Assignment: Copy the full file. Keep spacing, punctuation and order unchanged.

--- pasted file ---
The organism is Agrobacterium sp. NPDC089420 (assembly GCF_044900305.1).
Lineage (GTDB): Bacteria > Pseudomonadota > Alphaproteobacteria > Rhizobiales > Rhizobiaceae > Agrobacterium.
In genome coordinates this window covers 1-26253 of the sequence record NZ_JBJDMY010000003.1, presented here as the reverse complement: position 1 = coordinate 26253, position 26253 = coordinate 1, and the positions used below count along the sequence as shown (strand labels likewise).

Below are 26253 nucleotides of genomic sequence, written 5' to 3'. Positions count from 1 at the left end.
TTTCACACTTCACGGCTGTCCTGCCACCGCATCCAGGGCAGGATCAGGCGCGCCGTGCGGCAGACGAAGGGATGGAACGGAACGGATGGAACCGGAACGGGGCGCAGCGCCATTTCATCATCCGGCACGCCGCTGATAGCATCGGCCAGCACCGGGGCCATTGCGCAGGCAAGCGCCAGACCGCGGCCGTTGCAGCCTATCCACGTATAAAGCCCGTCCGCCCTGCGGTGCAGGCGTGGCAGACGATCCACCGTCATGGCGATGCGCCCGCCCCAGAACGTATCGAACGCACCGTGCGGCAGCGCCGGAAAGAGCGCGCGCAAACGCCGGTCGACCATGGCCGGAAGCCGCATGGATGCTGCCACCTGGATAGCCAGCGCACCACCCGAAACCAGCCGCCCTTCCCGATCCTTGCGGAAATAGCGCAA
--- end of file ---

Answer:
The organism is Agrobacterium sp. NPDC089420 (assembly GCF_044900305.1).
Lineage (GTDB): Bacteria > Pseudomonadota > Alphaproteobacteria > Rhizobiales > Rhizobiaceae > Agrobacterium.
In genome coordinates this window covers 1-26253 of the sequence record NZ_JBJDMY010000003.1, presented here as the reverse complement: position 1 = coordinate 26253, position 26253 = coordinate 1, and the positions used below count along the sequence as shown (strand labels likewise).

Below are 26253 nucleotides of genomic sequence, written 5' to 3'. Positions count from 1 at the left end.
TTTCACACTTCACGGCTGTCCTGCCACCGCATCCAGGGCAGGATCAGGCGCGCCGTGCGGCAGACGAAGGGATGGAACGGAACGGATGGAACCGGAACGGGGCGCAGCGCCATTTCATCATCCGGCACGCCGCTGATAGCATCGGCCAGCACCGGGGCCATTGCGCAGGCAAGCGCCAGACCGCGGCCGTTGCAGCCTATCCACGTATAAAGCCCGTCCGCCCTGCGGTGCAGGCGTGGCAGACGATCCACCGTCATGGCGATGCGCCCGCCCCAGAACGTATCGAACGCACCGTGCGGCAGCGCCGGAAAGAGCGCGCGCAAACGCCGGTCGACCATGGCCGGAAGCCGCATGGATGCTGCCACCTGGATAGCCAGCGCACCACCCGAAACCAGCCGCCCTTCCCGATCCTTGCGGAAATAGCGCAA